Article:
In this section of Jnet, we provide brief updates on regulatory developments in tax that may impact Japanese companies operating in the United States. Please contact your local KPMG representative or Makoto Nomoto, Partner, Tax, at email@example.com or 212 872 2190 with questions.
A trial court sitting in Nassau County found the MTA payroll tax to have been unconstitutionally enacted by the New York legislature (Mangano v. Silver, motions #013-#017 (N.Y. Sup. Ct. August 22, 2012)).
Because of a budget shortfall in the MTA, the New York General Assembly in 2009 passed legislation to impose a new MTA payroll tax. The MTA payroll tax is imposed on employers and self-employed persons engaged in business in the Metropolitan Commuter Transportation District (MCTD). The effective date of the MTA payroll tax on employee wages was generally retroactive to March 1, 2009, and for the tax on self-employment net earnings, to January 1, 2009. Revenues from the MTA payroll tax are dedicated to supporting MTA programs. The bill enacting the MTA payroll tax was approved by 60% of the Assembly and 52% of the Senate.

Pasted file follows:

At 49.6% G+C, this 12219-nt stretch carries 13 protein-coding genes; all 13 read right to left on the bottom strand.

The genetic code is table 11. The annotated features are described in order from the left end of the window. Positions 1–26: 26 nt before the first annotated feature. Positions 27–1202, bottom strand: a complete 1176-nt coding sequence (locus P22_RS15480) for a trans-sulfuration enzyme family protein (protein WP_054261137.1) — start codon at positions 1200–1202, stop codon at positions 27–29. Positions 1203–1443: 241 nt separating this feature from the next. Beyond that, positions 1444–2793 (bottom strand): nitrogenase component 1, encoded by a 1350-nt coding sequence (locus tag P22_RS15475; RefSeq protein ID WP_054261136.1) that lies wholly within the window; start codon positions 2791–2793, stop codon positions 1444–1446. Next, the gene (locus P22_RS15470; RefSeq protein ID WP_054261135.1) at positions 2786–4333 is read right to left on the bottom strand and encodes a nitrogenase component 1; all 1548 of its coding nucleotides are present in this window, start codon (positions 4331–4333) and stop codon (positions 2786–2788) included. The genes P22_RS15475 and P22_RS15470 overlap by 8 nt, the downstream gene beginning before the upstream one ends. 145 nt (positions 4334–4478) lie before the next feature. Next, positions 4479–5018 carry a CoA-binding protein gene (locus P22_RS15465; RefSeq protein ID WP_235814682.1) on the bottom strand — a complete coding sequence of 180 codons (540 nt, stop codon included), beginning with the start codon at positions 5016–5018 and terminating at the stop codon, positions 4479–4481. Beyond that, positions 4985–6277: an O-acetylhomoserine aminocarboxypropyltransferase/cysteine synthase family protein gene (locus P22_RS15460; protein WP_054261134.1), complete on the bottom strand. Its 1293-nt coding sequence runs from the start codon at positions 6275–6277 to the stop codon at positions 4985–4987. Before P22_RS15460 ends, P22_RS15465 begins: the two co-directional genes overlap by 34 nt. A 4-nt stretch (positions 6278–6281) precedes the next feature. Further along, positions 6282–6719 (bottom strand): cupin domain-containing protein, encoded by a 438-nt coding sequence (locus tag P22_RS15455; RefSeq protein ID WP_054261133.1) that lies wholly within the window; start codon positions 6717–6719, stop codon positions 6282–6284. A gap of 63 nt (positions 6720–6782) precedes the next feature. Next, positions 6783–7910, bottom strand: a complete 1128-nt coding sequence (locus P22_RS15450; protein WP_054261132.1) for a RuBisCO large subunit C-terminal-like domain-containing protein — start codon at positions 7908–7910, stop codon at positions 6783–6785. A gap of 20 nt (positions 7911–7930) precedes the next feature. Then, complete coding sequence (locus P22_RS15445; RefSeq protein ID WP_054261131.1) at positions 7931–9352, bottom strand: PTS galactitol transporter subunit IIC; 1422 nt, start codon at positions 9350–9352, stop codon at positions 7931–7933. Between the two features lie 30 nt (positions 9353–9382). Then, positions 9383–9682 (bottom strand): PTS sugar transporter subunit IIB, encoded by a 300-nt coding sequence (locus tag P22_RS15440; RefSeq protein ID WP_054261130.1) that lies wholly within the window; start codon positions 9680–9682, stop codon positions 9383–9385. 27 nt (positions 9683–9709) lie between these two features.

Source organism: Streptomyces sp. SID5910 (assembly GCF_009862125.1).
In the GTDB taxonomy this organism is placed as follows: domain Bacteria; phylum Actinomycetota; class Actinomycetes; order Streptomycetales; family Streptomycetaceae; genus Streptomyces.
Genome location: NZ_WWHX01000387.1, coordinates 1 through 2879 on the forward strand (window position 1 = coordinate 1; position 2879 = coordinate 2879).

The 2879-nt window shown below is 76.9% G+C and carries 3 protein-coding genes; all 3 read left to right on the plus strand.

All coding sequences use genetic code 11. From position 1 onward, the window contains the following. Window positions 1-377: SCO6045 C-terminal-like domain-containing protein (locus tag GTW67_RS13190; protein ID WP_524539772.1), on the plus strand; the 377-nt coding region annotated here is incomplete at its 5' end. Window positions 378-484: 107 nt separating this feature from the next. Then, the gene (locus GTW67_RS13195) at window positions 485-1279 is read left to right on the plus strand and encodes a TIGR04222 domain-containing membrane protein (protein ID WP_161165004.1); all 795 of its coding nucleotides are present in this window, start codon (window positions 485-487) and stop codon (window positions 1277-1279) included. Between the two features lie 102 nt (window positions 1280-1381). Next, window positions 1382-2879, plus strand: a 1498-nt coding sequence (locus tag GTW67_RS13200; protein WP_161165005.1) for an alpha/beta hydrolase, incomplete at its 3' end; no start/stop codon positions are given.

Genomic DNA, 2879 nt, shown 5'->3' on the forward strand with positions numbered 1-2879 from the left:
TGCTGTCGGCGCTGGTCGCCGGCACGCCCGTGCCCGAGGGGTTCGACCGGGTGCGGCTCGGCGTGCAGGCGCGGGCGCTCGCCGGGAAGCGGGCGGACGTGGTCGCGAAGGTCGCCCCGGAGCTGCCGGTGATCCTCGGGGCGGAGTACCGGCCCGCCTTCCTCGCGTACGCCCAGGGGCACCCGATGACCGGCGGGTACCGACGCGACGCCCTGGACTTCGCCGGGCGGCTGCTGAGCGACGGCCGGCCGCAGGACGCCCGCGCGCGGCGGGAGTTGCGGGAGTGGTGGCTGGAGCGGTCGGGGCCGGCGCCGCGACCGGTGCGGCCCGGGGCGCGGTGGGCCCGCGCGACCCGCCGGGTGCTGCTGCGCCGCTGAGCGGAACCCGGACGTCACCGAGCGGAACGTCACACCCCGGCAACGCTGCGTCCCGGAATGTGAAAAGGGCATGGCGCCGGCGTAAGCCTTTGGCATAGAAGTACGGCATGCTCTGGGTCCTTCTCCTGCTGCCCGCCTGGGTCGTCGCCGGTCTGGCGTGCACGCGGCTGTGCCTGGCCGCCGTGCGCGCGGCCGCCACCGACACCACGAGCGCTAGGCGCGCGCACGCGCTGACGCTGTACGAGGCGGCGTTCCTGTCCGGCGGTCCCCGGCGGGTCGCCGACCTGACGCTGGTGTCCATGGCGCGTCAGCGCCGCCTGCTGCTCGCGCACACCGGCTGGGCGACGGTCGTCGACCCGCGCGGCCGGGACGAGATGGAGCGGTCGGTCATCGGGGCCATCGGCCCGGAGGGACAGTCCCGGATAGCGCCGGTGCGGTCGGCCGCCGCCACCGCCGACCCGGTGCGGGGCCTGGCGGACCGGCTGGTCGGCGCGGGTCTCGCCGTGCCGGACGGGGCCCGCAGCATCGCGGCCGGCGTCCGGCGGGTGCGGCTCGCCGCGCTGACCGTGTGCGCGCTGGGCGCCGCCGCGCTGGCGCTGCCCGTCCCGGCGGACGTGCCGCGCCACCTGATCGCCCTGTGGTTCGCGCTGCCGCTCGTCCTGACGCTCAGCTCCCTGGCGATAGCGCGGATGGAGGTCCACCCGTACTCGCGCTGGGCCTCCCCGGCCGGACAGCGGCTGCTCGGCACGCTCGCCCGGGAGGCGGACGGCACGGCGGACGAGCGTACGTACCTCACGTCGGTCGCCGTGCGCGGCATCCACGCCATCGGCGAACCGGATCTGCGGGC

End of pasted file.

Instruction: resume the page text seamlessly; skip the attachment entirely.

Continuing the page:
However, under the state constitution, a "special law" relating to the property, affairs, or government of any local government cannot be enacted without an approval by the local government, or a message of necessity from the governor coupled with two-thirds approval of the measure by each house of the General Assembly. Some of the affected counties and municipalities in the MCTD brought suit challenging the constitutionality of the MTA payroll tax.
The trial court first determined that the bill adopting the MTA payroll tax (1) related to the property, affairs, or government of local governments; and (2) was a "special law" because it applied only to certain counties rather than every county in New York State. In addition, the court found it was clear that there was no message of necessity from the governor associated with the bill and that it was not approved by two-thirds of the legislature. The trial court noted that there was an exception to the message requirement for instances when the special law "serves a substantial [s]tate concern" but found that this exception did not apply in this case because the MTA shortfall affected only counties in the MCTD and the MTA payroll tax was imposed only in the MCTD rather than throughout the state. As a result, the trial court held that the MTA payroll tax statute was unconstitutionally enacted by the New York legislature.